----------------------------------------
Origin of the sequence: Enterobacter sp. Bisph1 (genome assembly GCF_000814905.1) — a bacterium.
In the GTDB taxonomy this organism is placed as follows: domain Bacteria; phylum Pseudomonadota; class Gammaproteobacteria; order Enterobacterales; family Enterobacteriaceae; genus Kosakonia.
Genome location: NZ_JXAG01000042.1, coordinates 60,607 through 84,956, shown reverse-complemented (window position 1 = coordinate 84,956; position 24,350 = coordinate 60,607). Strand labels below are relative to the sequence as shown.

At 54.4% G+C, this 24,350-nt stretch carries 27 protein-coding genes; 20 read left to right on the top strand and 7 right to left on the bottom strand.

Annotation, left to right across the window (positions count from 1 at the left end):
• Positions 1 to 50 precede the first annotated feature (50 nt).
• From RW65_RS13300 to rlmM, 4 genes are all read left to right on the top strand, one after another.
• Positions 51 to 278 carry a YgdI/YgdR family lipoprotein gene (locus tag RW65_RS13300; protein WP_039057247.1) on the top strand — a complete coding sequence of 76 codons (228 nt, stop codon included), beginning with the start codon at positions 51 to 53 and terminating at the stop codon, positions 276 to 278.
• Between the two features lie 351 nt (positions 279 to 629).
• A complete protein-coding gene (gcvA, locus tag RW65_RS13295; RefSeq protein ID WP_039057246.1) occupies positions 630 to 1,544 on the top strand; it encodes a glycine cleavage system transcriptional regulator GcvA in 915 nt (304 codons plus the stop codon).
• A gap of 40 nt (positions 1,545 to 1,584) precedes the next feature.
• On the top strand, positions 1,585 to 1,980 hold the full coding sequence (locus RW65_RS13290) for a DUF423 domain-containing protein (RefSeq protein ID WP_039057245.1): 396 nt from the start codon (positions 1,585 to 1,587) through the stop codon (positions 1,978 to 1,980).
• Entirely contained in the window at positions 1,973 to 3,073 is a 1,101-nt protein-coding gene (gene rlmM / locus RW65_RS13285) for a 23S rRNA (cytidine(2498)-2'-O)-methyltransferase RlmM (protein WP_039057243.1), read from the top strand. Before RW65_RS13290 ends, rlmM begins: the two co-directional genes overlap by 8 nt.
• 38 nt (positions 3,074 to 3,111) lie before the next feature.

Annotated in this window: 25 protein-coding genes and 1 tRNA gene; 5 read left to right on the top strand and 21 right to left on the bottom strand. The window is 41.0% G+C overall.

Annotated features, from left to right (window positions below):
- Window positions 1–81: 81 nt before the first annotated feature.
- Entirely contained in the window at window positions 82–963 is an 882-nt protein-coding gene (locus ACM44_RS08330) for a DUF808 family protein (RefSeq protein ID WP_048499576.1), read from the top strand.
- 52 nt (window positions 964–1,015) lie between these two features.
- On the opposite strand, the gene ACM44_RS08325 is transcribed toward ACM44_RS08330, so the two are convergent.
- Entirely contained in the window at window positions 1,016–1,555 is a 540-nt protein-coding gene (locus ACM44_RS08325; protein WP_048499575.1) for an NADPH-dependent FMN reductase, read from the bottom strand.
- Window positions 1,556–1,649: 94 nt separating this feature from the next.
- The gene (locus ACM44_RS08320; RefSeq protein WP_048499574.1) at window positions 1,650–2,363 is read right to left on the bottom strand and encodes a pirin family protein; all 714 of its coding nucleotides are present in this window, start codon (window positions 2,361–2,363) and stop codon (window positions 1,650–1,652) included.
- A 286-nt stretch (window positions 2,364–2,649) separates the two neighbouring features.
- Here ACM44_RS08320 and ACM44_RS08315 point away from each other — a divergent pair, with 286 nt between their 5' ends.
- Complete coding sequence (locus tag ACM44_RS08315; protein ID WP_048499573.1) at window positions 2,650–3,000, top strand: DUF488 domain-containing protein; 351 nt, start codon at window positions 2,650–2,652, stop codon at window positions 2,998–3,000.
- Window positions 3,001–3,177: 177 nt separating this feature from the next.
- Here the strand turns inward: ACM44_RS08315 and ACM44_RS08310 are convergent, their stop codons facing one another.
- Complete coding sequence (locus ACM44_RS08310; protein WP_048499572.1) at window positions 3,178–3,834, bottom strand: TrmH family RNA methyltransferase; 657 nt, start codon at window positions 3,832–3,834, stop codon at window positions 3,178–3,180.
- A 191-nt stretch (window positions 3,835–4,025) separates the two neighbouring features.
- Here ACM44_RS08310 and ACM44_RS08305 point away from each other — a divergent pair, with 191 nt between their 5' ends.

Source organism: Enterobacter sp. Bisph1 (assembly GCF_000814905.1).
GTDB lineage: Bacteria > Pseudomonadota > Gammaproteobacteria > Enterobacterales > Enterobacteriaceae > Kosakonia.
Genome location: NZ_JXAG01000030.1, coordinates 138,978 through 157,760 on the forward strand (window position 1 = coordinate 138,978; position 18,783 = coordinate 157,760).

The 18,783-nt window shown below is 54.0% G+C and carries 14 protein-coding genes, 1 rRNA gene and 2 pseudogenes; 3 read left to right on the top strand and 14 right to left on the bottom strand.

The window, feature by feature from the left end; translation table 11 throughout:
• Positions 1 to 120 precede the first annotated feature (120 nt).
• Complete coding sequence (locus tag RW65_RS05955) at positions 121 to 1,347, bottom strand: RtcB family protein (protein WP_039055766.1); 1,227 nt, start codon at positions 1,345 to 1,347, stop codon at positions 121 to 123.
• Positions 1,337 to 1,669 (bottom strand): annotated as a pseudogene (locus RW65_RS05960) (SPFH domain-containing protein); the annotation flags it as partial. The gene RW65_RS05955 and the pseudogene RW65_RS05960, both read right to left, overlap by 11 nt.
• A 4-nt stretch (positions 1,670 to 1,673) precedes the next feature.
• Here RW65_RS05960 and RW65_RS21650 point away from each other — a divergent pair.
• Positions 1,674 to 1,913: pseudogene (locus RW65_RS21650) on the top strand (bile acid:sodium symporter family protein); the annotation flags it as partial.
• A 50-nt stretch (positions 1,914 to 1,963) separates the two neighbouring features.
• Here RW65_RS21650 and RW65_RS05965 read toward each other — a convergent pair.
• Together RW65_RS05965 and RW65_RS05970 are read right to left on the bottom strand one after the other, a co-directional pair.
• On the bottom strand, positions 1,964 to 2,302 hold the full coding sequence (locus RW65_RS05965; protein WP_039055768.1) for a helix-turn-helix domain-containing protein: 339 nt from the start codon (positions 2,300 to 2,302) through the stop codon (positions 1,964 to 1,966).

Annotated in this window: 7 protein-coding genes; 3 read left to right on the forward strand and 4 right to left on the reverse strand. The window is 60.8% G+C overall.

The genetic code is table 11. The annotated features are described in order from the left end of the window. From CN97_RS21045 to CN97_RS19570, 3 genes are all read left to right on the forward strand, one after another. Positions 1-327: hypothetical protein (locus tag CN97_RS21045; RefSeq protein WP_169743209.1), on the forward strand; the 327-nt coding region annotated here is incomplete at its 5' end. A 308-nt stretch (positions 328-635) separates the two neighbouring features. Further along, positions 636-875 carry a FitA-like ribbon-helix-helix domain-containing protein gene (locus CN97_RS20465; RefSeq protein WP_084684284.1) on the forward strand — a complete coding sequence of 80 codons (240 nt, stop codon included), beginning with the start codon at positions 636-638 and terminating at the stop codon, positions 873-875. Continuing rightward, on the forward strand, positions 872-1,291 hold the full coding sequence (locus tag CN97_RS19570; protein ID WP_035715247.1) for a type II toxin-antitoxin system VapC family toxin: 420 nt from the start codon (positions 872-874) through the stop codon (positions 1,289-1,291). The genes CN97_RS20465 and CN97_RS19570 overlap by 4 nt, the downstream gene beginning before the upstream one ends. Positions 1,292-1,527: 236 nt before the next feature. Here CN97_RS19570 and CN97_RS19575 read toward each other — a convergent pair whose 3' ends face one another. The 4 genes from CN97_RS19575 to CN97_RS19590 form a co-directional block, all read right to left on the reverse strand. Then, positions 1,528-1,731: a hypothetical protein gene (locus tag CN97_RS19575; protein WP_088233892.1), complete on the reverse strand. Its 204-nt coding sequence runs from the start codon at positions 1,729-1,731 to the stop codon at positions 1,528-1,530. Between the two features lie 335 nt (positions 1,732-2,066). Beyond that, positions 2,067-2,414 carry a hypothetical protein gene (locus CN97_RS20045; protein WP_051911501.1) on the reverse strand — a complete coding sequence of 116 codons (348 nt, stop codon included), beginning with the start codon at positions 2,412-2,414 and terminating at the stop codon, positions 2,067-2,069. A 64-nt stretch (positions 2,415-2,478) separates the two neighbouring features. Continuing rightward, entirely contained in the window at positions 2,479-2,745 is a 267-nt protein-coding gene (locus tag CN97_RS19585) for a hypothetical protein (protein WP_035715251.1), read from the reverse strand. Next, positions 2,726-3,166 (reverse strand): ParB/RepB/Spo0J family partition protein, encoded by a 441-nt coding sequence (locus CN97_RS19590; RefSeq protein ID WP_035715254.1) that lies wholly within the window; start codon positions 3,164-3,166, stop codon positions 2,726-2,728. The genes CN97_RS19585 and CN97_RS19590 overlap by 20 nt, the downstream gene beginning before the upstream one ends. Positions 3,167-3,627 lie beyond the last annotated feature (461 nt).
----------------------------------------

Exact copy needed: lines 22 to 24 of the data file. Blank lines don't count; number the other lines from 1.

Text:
- Window positions 1,556–1,649: 94 nt separating this feature from the next.
- The gene (locus ACM44_RS08320; RefSeq protein WP_048499574.1) at window positions 1,650–2,363 is read right to left on the bottom strand and encodes a pirin family protein; all 714 of its coding nucleotides are present in this window, start codon (window positions 2,361–2,363) and stop codon (window positions 1,650–1,652) included.
- A 286-nt stretch (window positions 2,364–2,649) separates the two neighbouring features.